Nov 7, 1973
93rd Congress, 1973–1974
Died in a previous Congress
This resolution was introduced in a previous session of Congress and was passed by the Senate on November 15, 1973 but was never passed by the House.
Senator from Vermont
This is the first step in the legislative process.
Reported by Committee
A committee has issued a report to the full chamber recommending that the bill be considered further. Only about 1 in 4 bills are reported out of committee.
The resolution was passed in a vote in the Senate. It goes to the House next.
S.J.Res. 168 (93rd) was a joint resolution in the United States Congress.
A joint resolution is often used in the same manner as a bill. If passed by both the House and Senate in identical form and signed by the President, it becomes a law. Joint resolutions are also used to propose amendments to the Constitution.
This joint resolution was introduced in the 93rd Congress, which met from Jan 3, 1973 to Dec 20, 1974. Legislation not enacted by the end of a Congress is cleared from the books.
How to cite this information.
We recommend the following MLA-formatted citation when using the information you see here in academic work:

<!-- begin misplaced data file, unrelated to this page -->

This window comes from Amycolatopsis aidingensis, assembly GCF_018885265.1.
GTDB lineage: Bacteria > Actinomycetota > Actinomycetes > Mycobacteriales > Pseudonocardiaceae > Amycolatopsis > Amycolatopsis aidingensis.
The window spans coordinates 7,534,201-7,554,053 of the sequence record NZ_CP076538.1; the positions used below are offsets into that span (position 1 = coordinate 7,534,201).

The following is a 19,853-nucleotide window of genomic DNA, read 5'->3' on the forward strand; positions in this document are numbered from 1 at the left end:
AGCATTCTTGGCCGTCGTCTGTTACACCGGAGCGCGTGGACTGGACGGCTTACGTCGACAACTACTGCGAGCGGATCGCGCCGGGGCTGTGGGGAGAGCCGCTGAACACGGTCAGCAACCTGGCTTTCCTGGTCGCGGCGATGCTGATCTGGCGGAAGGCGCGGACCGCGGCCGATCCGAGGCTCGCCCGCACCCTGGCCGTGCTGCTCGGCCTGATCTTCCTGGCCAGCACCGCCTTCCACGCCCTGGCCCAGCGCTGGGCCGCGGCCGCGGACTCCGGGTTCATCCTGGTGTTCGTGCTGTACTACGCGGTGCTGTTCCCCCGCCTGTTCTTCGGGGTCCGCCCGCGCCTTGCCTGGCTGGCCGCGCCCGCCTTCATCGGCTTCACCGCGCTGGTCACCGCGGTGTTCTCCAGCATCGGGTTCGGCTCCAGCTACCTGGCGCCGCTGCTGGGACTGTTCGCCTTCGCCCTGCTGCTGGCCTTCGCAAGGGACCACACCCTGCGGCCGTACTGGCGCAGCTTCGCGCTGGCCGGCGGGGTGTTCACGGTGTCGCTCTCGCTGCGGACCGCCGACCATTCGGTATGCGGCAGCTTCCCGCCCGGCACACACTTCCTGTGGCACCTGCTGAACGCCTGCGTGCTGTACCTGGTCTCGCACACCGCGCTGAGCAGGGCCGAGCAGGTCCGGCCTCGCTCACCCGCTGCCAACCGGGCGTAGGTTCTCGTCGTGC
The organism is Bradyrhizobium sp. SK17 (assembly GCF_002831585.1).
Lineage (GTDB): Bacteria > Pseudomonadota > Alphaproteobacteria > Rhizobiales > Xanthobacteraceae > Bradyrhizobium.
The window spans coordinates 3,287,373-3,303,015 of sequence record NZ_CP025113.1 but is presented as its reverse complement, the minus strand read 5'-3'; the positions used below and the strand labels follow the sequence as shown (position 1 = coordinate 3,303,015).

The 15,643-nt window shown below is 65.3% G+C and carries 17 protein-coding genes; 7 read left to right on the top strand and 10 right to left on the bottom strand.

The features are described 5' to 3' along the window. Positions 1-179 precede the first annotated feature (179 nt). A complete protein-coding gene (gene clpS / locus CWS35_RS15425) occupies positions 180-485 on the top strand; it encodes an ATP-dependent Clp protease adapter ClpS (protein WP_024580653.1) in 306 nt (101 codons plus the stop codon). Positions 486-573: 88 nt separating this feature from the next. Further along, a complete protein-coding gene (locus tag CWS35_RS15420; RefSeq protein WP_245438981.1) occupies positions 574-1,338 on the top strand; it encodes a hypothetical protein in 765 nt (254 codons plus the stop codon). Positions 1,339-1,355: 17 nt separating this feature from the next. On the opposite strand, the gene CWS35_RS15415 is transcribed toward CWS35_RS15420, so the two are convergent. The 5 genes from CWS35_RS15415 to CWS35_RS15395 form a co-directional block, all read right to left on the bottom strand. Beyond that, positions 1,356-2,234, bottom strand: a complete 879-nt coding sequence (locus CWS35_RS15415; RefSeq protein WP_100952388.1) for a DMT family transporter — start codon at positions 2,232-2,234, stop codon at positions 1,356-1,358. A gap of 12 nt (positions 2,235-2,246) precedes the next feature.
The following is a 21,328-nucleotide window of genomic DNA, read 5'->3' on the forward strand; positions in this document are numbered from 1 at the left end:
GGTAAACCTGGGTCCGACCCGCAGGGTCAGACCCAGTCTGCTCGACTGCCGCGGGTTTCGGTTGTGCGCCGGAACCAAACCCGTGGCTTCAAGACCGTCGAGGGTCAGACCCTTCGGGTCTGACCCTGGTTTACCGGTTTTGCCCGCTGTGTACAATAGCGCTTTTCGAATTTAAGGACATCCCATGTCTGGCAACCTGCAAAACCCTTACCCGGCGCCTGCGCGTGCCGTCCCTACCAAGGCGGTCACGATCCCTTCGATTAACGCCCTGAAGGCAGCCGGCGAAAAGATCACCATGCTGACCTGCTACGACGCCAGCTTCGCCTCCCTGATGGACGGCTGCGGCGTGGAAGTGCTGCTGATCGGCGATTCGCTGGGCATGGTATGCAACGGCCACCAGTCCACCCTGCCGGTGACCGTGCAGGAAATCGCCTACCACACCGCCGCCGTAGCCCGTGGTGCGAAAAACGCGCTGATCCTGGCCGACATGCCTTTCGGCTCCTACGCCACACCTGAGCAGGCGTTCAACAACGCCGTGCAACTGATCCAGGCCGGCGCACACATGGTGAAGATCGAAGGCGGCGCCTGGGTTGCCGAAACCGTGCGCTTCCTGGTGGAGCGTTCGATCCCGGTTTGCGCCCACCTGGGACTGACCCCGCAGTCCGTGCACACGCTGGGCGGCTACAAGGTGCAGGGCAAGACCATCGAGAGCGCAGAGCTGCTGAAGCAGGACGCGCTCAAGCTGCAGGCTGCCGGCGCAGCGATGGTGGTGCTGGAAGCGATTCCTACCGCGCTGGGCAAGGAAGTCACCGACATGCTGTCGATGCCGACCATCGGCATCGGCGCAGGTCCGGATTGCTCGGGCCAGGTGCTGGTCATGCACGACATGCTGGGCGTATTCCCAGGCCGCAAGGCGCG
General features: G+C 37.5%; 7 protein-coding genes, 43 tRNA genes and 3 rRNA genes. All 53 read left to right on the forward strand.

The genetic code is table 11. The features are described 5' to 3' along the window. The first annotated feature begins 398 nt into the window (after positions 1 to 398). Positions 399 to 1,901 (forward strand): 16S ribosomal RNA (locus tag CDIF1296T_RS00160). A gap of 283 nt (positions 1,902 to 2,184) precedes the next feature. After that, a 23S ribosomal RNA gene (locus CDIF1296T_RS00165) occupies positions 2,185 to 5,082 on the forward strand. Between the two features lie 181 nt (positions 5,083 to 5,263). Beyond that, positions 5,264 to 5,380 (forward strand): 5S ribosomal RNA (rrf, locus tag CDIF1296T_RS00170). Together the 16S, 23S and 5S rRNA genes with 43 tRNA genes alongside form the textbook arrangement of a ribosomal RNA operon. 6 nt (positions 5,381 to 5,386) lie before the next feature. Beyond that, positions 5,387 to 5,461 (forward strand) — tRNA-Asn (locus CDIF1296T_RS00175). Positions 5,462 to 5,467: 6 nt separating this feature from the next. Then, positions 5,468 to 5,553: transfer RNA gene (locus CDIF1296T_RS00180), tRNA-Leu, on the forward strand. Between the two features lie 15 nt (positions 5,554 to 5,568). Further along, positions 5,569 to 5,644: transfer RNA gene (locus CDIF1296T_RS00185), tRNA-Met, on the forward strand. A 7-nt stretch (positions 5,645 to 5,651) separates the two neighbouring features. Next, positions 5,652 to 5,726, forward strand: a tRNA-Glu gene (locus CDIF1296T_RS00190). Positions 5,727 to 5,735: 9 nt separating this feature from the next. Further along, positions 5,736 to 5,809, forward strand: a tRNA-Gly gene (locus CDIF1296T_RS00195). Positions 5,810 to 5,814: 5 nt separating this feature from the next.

Civic Impulse. (2016). S.J.Res. 168 — 93rd Congress: A joint resolution to authorize the period from February 10, 1974, through February 16, 1974, ... Retrieved from https://www.govtrack.us/congress/bills/93/sjres168
“S.J.Res. 168 — 93rd Congress: A joint resolution to authorize the period from February 10, 1974, through February 16, 1974, ...” www.GovTrack.us. 1973. December 6, 2016 <https://www.govtrack.us/congress/bills/93/sjres168>
|title=S.J.Res. 168 (93rd)
|accessdate=December 6, 2016
|author=93rd Congress (1973)
|date=November 7, 1973
|quote=A joint resolution to authorize the period from February 10, 1974, through February 16, 1974, ...
Where is this information from?
GovTrack automatically collects legislative information from a variety of governmental and non-governmental sources. This page is sourced primarily from Congress.gov, the official portal of the United States Congress. Congress.gov is generally updated one day after events occur, and so legislative activity shown here may be one day behind. Data via the congress project.